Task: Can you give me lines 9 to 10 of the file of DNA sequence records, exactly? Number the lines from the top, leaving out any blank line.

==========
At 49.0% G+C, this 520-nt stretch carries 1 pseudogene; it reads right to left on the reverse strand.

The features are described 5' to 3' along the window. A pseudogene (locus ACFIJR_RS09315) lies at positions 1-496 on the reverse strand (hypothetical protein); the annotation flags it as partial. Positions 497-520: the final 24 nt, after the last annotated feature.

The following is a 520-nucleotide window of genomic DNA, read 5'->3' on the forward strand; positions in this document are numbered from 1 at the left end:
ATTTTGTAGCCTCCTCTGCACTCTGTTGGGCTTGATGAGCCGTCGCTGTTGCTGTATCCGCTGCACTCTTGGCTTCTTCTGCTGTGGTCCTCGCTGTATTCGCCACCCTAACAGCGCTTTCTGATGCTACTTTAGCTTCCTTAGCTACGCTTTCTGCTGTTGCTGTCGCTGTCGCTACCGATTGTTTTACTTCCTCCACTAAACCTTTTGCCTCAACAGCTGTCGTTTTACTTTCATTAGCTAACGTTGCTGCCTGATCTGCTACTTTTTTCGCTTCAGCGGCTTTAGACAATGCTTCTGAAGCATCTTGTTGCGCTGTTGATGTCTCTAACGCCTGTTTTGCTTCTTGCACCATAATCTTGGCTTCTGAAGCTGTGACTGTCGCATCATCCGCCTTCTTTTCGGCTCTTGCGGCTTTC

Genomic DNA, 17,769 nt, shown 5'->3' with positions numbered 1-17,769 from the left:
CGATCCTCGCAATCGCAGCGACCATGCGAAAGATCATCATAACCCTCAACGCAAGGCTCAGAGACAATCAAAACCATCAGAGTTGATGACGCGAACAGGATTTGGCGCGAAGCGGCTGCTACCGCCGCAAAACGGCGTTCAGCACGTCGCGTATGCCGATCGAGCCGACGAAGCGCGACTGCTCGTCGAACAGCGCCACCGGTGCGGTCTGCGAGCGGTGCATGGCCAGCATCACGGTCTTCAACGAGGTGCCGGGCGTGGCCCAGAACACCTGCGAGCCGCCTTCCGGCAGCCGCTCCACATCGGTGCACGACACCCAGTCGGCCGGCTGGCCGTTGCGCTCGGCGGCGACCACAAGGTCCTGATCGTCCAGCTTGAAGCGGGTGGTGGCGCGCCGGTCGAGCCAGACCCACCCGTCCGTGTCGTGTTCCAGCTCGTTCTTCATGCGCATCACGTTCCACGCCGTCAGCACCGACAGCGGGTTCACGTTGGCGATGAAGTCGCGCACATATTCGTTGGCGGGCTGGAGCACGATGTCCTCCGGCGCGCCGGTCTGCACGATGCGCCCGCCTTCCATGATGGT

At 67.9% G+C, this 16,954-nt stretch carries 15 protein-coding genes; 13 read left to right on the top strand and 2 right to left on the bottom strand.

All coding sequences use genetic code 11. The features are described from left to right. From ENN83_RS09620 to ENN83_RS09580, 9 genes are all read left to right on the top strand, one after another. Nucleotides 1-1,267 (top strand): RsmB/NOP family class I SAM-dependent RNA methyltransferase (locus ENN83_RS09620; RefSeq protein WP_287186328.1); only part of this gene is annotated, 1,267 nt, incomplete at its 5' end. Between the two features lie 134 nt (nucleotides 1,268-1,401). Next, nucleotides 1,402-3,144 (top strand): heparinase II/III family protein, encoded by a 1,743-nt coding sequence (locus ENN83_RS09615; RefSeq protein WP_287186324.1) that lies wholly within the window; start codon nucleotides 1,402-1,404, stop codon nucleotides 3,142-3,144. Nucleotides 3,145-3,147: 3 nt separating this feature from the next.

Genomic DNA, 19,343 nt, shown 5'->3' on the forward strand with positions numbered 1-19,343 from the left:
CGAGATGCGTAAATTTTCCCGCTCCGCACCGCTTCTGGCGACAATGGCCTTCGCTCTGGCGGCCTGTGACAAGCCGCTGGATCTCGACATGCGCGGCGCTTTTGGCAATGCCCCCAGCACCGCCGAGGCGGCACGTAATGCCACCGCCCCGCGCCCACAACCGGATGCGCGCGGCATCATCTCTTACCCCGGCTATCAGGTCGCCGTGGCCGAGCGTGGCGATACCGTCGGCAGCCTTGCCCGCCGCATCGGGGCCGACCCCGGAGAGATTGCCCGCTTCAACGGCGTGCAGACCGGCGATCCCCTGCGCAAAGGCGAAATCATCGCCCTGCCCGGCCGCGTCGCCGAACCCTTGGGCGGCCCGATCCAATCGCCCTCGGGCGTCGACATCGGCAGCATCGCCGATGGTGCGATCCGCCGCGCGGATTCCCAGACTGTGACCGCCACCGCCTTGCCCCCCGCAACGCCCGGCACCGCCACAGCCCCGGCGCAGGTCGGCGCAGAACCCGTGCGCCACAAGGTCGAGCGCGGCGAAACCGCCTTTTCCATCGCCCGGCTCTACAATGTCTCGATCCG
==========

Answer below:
Genomic DNA, 19,343 nt, shown 5'->3' on the forward strand with positions numbered 1-19,343 from the left:
CGAGATGCGTAAATTTTCCCGCTCCGCACCGCTTCTGGCGACAATGGCCTTCGCTCTGGCGGCCTGTGACAAGCCGCTGGATCTCGACATGCGCGGCGCTTTTGGCAATGCCCCCAGCACCGCCGAGGCGGCACGTAATGCCACCGCCCCGCGCCCACAACCGGATGCGCGCGGCATCATCTCTTACCCCGGCTATCAGGTCGCCGTGGCCGAGCGTGGCGATACCGTCGGCAGCCTTGCCCGCCGCATCGGGGCCGACCCCGGAGAGATTGCCCGCTTCAACGGCGTGCAGACCGGCGATCCCCTGCGCAAAGGCGAAATCATCGCCCTGCCCGGCCGCGTCGCCGAACCCTTGGGCGGCCCGATCCAATCGCCCTCGGGCGTCGACATCGGCAGCATCGCCGATGGTGCGATCCGCCGCGCGGATTCCCAGACTGTGACCGCCACCGCCTTGCCCCCCGCAACGCCCGGCACCGCCACAGCCCCGGCGCAGGTCGGCGCAGAACCCGTGCGCCACAAGGTCGAGCGCGGCGAAACCGCCTTTTCCATCGCCCGGCTCTACAATGTCTCGATCCG